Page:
The C-C and C-Si bond energies are very similar, so many organo-silicon compounds are known. Silicon does not, however, form multiple bonds.
Silicon is unreactive chemically because an oxide layer seals the surface from attack, and high temperatures are required for oxidation to occur. Silicon does, however, react with fluorine at room temperature. It is not attacked by aqueous acids, but does react with concentrated alkalis.
Tin and lead are quite easily oxidised, tin usually to tin(IV) and lead to lead(II). Both tin and lead reduce the halogens.
There are many oxides of Group 14 elements. The more common ones are:
CO (gas), CO2 (gas), SiO2 (solid), SnO2 (solid), PbO (solid), Pb3O4 (solid), PbO2 (solid).
Oxides with a lower oxidation number become more stable going down the Group. Carbon dioxide is essential to life as it is the source of carbon for plants. During photosynthesis carbon is combined with water to form carbohydrates. Solid carbon dioxide sublimes directly to a gas, so is widely used as a cheap refrigerant.
Silicon forms a strong bond with oxygen in silica, SiO2, one form of which is quartz. Sand is impure quartz. Oxoanions derived from silica are called silicates. They are very common in nature and have structures based on SiO4 tetrahedra. One material containing these is asbestos.
CO2 is acidic, as is CO under extreme conditions. SiO2 is acidic; it reacts with hot concentrated alkali. SnO, SnO2, PbO and PbO2 are all amphoteric.
All the elements of Group 14 form tetrahalides, but only tin and lead form dihalides. The tetrahalides are covalent tetrahedral molecules whereas the dihalides are best regarded as ionic.
The hydrides of carbon are the hydrocarbons - organic compounds.
Silicon forms a series of hydrides called the silanes, with the general formula SinH2n+2.
Oxidation States and Ionisation Energies
Group IV elements exist in two oxidation states, +2 and +4. There is a steady increase in the stability of the +2 oxidation state on descending the Group.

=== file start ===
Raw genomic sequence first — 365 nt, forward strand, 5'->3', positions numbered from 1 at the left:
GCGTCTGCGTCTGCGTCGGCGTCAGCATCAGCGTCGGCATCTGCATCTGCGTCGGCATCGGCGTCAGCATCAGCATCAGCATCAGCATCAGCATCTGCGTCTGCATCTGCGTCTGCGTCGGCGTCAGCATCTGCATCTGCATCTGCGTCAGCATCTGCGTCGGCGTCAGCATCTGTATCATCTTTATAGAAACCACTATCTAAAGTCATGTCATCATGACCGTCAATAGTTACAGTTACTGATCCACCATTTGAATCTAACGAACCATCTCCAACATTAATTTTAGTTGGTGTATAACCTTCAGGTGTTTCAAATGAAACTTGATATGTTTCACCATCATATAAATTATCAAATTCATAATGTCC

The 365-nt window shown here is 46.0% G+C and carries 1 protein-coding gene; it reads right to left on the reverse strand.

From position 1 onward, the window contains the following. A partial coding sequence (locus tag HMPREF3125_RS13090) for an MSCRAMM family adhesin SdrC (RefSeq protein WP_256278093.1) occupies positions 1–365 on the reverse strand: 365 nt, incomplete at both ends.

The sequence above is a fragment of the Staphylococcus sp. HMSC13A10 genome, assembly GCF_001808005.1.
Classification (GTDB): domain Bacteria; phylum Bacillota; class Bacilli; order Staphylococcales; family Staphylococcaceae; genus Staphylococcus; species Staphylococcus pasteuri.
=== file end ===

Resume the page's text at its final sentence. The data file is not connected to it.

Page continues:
The elements in this Group have four electrons in their outermost shell, two s electrons and two p electrons. The first four ionisation energies rise in a fairly even manner, and the fifth ionisation energy is very large, reflecting the removal of an electron from a filled level nearer to the nucleus. Compounds of tin and lead in which the Group 14 element has an oxidation number +2 are regarded as ionic. In these compounds, the Sn2+ and Pb2+ ions are formed by loss of the outermost two electrons, whilst the two s electrons remain relatively stable in their filled sub-shell. This is called the "inert pair effect".
The industrial importance of carbon in petrochemicals is immense. These hydrocarbons are used extensively in almost all areas of modern civilisation; clothing, dyes, fertilisers, agrochemicals, fuels and new materials.
Silicon also contributes to new technology in the silicon chip, which has revolutionised the computer and high-tech industries. Germanium is, like silicon, a semi-conductor used in similar devices, but it is less widely used.
Tin and lead have more traditional industrial uses. Tin is used as a coating for other metals to prevent corrosion, such as in tin cans, but it is in alloys that tin is used most extensively. These include bronze, soft solder, type metal, phosphor bronze and pewter. Lead is used in great quantities in storage batteries. It is also used in cable covering, for roofing in buildings and for radiation shielding. It was used in the manufacture of tetraethyl lead, an anti-knocking compound added to petrol, but this was shown to be an environmental hazard.
For further information look up the individual elements.
Ionisation Energies/kJ mol-1